"No appeal to the Appellate Court or Supreme Court shall be dismissed by reason of any informality or insufficiency of any appeal bond,” if the appellant shall give a good bond within a reasonable time.

The ninth section is, “The obligee in such bond given in an appeal to the Appellate or Supreme Court, as the case may be, may, on breach of the conditions thereof, have and maintain an action at law, as on other bonds, and if such bond remains unpaid for a period of twenty days after written notice to the obligors or one of them, to pay the same, the obligees may recover a reasonable attorney's fee, not to exceed $50, to be taxed as part of the costs of such suit.”

I wish to say that since the publication of this pamphlet last year, this pamphlet having been distributed among the members of this Bar Association and among the members of the City Bar Association not members of this Association, there has not been heard one complaint against this proposed law, on the contrary, there have been several commendatory statements made in its favor, and I believe some members of the Commission have also spoken favorably of it, although I do not believe they have dealt with it, perhaps waiting for the action of this assembly. It is a very important law, more so to the City of Chicago, perhaps, than to the other counties, because there is hardly a day in the city that a receivership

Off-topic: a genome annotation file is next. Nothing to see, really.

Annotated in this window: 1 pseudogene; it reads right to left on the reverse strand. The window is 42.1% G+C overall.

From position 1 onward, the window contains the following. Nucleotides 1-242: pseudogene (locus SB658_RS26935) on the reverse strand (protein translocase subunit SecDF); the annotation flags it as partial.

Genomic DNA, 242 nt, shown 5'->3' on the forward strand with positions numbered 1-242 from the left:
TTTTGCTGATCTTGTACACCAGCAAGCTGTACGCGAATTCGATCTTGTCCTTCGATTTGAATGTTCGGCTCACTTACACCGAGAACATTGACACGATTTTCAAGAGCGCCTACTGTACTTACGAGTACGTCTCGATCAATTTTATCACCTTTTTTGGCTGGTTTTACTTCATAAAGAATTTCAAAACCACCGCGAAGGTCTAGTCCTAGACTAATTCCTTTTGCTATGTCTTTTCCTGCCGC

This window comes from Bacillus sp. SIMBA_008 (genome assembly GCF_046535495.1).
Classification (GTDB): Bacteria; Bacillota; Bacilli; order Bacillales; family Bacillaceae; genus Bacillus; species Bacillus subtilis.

is not applied for, or that an injunction is not applied for. As this matter is of the highest importance, it might well rest until the Practice Commission has been heard from. In view of that fact, I move an adjournment.

JUDGE GLENN: Before adjourning, the Committee on Grievances would like to make a report upon the motion that was referred to them yesterday, in the case of Moses Salomon, to strike his name from the roll of membership.

PRESIDENT Wood: Will you withdraw the motion to adjourn to hear the report?

MR. Moses: Certainly.

PRESIDENT Wood: The motion is withdrawn, we will hear the report.